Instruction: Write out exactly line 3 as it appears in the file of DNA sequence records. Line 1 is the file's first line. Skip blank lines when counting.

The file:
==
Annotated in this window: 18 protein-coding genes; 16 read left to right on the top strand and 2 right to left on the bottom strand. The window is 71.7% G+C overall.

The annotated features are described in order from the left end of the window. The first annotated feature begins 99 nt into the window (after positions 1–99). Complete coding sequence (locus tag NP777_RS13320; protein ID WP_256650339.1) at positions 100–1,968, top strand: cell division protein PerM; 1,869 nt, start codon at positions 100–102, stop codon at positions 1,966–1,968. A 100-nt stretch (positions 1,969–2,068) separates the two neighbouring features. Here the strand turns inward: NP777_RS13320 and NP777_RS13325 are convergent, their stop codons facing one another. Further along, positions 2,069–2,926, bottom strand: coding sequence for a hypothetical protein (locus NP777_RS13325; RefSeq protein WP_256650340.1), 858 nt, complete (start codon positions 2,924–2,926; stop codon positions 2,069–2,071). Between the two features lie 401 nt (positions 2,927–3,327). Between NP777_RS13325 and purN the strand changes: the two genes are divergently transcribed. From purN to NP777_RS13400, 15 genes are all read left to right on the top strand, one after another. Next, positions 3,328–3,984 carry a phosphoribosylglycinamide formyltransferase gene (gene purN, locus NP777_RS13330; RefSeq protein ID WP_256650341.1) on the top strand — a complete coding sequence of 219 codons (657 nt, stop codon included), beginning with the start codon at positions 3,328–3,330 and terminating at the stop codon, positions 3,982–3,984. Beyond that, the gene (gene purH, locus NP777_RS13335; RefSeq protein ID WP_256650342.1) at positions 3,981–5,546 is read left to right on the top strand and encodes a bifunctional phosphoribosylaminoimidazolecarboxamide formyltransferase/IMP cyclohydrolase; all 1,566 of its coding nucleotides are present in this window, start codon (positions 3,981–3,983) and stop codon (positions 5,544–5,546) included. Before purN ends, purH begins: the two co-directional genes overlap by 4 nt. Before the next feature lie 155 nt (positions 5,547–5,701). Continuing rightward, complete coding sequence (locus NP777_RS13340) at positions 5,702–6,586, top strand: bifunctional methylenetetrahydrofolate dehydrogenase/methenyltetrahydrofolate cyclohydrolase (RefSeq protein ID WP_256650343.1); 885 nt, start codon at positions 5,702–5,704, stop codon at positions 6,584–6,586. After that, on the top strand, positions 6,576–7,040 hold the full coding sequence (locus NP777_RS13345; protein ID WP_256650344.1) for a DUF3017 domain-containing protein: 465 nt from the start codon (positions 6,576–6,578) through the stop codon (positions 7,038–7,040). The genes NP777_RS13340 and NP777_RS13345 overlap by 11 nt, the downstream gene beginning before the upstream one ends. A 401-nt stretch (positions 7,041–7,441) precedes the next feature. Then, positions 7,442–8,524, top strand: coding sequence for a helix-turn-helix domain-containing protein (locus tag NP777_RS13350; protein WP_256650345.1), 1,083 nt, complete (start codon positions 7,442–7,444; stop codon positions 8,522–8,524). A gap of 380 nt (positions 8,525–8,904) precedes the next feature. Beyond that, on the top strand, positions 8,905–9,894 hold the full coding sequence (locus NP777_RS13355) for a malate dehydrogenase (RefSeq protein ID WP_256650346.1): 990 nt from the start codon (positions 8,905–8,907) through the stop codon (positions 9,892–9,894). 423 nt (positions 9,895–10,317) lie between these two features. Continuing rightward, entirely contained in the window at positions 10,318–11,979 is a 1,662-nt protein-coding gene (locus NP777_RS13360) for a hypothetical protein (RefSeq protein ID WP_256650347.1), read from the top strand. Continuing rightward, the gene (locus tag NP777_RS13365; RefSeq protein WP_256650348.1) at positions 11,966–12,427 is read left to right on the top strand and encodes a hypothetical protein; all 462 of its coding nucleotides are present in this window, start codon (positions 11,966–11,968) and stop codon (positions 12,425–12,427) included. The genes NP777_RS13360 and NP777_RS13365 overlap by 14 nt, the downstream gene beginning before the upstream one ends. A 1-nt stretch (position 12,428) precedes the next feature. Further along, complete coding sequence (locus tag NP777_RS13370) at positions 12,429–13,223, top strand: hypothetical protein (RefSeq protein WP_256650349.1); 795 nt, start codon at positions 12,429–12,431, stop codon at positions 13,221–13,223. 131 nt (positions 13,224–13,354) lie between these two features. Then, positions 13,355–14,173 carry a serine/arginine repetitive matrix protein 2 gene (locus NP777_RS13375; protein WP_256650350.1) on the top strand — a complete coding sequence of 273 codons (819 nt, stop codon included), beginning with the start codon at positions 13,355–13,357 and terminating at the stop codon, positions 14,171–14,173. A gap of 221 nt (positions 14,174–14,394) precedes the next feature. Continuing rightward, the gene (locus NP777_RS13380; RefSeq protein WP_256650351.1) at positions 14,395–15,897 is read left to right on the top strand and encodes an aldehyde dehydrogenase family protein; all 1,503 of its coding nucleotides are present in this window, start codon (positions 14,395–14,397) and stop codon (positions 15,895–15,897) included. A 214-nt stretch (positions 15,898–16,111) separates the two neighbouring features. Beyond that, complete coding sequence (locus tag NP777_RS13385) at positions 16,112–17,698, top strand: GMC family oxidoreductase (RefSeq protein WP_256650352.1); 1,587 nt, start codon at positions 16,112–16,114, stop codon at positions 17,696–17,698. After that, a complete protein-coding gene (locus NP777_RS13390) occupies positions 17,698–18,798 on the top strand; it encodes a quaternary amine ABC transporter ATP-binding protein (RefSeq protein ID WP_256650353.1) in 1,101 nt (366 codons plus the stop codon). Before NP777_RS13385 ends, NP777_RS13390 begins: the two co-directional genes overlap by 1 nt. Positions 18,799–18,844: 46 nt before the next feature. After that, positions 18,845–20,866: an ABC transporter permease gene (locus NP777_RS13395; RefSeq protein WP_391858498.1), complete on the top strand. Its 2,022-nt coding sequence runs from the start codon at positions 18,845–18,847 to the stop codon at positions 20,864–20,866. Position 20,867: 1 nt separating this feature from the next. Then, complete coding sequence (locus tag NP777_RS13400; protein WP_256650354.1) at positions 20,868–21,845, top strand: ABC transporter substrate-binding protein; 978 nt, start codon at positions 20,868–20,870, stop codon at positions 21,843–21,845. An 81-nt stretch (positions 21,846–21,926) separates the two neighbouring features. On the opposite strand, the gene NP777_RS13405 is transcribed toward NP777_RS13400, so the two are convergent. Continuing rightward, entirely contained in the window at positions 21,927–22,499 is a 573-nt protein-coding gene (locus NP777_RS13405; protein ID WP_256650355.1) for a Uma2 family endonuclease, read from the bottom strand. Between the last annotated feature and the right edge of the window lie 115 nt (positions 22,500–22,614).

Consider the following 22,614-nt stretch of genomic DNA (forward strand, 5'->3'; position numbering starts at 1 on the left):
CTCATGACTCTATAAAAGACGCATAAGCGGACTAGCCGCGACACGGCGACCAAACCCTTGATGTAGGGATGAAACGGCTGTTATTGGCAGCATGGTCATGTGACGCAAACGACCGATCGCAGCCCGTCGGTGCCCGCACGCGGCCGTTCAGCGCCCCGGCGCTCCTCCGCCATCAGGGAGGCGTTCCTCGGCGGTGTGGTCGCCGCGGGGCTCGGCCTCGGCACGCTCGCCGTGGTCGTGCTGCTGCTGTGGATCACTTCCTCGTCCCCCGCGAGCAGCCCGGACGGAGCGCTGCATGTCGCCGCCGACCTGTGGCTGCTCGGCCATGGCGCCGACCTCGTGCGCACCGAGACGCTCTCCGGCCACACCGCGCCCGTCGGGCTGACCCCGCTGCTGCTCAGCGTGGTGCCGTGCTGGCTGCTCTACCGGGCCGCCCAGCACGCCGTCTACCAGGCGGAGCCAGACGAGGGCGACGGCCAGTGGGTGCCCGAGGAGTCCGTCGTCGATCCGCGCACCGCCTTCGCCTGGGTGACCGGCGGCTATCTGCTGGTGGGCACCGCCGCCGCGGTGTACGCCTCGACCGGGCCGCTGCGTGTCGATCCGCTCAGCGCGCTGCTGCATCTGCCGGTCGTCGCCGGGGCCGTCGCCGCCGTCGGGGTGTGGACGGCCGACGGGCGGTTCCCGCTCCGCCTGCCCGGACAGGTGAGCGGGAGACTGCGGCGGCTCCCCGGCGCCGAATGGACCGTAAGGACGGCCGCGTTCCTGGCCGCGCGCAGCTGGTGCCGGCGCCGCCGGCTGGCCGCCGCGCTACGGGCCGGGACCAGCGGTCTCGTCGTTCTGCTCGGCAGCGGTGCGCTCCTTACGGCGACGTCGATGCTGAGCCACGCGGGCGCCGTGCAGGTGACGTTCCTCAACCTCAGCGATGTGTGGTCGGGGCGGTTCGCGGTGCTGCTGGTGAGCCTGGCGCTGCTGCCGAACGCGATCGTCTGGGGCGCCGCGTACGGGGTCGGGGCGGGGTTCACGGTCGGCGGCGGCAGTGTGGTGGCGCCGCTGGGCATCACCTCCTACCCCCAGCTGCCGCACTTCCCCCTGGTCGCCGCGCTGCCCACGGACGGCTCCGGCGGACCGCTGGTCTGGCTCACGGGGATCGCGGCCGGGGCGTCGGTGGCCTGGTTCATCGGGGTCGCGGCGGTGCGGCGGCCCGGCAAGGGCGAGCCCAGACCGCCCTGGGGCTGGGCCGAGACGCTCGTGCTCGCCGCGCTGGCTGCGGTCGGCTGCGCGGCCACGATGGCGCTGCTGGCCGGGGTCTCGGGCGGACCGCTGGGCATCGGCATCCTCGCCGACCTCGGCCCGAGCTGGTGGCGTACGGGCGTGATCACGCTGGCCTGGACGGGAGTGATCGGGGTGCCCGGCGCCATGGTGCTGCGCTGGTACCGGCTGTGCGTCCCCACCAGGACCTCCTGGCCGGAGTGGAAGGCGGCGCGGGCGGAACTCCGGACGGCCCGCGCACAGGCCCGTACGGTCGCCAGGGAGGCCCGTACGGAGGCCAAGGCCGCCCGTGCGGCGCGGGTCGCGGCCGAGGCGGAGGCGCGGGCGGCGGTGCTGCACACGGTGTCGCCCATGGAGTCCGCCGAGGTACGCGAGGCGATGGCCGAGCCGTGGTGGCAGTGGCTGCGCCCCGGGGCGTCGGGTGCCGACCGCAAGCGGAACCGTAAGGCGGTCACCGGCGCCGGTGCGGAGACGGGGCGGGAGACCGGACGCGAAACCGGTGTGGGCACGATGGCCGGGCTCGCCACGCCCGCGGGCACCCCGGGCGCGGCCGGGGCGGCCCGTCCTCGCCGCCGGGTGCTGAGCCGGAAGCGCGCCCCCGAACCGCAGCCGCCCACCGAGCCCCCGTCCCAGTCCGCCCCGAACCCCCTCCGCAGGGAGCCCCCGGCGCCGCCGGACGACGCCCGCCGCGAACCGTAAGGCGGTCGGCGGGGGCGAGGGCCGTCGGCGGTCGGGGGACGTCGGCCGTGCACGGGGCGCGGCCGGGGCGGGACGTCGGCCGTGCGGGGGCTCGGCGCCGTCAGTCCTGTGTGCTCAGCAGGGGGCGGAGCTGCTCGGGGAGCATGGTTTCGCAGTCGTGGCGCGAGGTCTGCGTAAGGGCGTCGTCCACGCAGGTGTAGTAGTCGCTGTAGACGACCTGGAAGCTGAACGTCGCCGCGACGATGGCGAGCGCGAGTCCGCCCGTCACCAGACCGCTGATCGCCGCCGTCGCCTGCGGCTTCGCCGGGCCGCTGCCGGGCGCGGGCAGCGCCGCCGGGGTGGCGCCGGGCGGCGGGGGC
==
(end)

Consider the following 22,614-nt stretch of genomic DNA (forward strand, 5'->3'; position numbering starts at 1 on the left):